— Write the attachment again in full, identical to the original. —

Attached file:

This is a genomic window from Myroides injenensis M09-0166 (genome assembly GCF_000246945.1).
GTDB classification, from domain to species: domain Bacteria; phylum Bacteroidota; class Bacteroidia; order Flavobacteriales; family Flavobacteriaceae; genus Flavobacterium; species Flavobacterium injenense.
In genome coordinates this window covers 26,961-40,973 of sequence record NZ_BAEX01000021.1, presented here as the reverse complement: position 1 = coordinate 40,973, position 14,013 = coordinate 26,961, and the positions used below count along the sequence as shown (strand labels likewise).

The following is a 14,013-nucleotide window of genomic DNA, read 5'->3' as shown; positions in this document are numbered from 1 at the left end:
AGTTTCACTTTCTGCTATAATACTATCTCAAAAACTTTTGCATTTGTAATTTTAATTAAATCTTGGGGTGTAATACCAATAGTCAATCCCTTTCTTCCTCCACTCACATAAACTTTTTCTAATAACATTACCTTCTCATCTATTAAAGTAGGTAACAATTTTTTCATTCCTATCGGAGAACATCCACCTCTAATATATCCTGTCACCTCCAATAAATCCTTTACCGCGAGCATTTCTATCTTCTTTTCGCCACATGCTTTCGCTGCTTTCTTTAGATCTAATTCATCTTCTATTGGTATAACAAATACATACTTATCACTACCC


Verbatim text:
This is a genomic window from Myroides injenensis M09-0166 (genome assembly GCF_000246945.1).
GTDB classification, from domain to species: domain Bacteria; phylum Bacteroidota; class Bacteroidia; order Flavobacteriales; family Flavobacteriaceae; genus Flavobacterium; species Flavobacterium injenense.
In genome coordinates this window covers 26,961-40,973 of sequence record NZ_BAEX01000021.1, presented here as the reverse complement: position 1 = coordinate 40,973, position 14,013 = coordinate 26,961, and the positions used below count along the sequence as shown (strand labels likewise).

The following is a 14,013-nucleotide window of genomic DNA, read 5'->3' as shown; positions in this document are numbered from 1 at the left end:
AGTTTCACTTTCTGCTATAATACTATCTCAAAAACTTTTGCATTTGTAATTTTAATTAAATCTTGGGGTGTAATACCAATAGTCAATCCCTTTCTTCCTCCACTCACATAAACTTTTTCTAATAACATTACCTTCTCATCTATTAAAGTAGGTAACAATTTTTTCATTCCTATCGGAGAACATCCACCTCTAATATATCCTGTCACCTCCAATAAATCCTTTACCGCGAGCATTTCTATCTTCTTTTCGCCACATGCTTTCGCTGCTTTCTTTAGATCTAATTCATCTTCTATTGGTATAACAAATACATACTTATCACTACCC